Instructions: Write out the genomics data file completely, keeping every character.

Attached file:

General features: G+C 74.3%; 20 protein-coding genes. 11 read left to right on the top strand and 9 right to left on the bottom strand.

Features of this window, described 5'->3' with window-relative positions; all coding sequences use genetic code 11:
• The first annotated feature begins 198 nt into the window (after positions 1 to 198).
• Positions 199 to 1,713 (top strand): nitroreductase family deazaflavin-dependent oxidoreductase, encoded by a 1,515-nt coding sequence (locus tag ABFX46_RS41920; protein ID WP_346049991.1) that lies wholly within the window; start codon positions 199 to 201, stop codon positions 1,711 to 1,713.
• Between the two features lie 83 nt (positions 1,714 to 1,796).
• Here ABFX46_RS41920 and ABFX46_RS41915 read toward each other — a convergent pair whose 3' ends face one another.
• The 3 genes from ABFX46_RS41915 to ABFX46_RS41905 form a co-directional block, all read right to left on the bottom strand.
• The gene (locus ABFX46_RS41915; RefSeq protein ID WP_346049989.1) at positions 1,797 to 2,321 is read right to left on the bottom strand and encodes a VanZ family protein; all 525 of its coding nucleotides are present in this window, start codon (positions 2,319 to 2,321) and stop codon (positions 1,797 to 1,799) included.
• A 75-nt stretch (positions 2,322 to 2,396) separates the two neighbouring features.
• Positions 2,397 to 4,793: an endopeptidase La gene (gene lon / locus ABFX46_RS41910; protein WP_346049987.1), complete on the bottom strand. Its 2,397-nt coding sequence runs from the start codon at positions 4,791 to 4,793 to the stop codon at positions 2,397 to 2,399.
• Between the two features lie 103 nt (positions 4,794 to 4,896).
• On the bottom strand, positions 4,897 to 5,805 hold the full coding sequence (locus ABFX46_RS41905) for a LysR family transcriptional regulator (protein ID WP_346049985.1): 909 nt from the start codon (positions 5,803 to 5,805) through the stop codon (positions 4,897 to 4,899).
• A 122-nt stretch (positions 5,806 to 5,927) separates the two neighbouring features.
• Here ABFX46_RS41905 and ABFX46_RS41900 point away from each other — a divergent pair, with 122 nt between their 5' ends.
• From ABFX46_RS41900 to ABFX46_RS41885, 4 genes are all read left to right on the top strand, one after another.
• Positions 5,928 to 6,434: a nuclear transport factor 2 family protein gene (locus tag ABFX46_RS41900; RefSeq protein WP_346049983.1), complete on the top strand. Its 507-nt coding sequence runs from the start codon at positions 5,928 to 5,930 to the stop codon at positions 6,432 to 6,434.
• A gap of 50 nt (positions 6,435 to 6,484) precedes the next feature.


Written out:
General features: G+C 74.3%; 20 protein-coding genes. 11 read left to right on the top strand and 9 right to left on the bottom strand.

Features of this window, described 5'->3' with window-relative positions; all coding sequences use genetic code 11:
• The first annotated feature begins 198 nt into the window (after positions 1 to 198).
• Positions 199 to 1,713 (top strand): nitroreductase family deazaflavin-dependent oxidoreductase, encoded by a 1,515-nt coding sequence (locus tag ABFX46_RS41920; protein ID WP_346049991.1) that lies wholly within the window; start codon positions 199 to 201, stop codon positions 1,711 to 1,713.
• Between the two features lie 83 nt (positions 1,714 to 1,796).
• Here ABFX46_RS41920 and ABFX46_RS41915 read toward each other — a convergent pair whose 3' ends face one another.
• The 3 genes from ABFX46_RS41915 to ABFX46_RS41905 form a co-directional block, all read right to left on the bottom strand.
• The gene (locus ABFX46_RS41915; RefSeq protein ID WP_346049989.1) at positions 1,797 to 2,321 is read right to left on the bottom strand and encodes a VanZ family protein; all 525 of its coding nucleotides are present in this window, start codon (positions 2,319 to 2,321) and stop codon (positions 1,797 to 1,799) included.
• A 75-nt stretch (positions 2,322 to 2,396) separates the two neighbouring features.
• Positions 2,397 to 4,793: an endopeptidase La gene (gene lon / locus ABFX46_RS41910; protein WP_346049987.1), complete on the bottom strand. Its 2,397-nt coding sequence runs from the start codon at positions 4,791 to 4,793 to the stop codon at positions 2,397 to 2,399.
• Between the two features lie 103 nt (positions 4,794 to 4,896).
• On the bottom strand, positions 4,897 to 5,805 hold the full coding sequence (locus ABFX46_RS41905) for a LysR family transcriptional regulator (protein ID WP_346049985.1): 909 nt from the start codon (positions 5,803 to 5,805) through the stop codon (positions 4,897 to 4,899).
• A 122-nt stretch (positions 5,806 to 5,927) separates the two neighbouring features.
• Here ABFX46_RS41905 and ABFX46_RS41900 point away from each other — a divergent pair, with 122 nt between their 5' ends.
• From ABFX46_RS41900 to ABFX46_RS41885, 4 genes are all read left to right on the top strand, one after another.
• Positions 5,928 to 6,434: a nuclear transport factor 2 family protein gene (locus tag ABFX46_RS41900; RefSeq protein WP_346049983.1), complete on the top strand. Its 507-nt coding sequence runs from the start codon at positions 5,928 to 5,930 to the stop codon at positions 6,432 to 6,434.
• A gap of 50 nt (positions 6,435 to 6,484) precedes the next feature.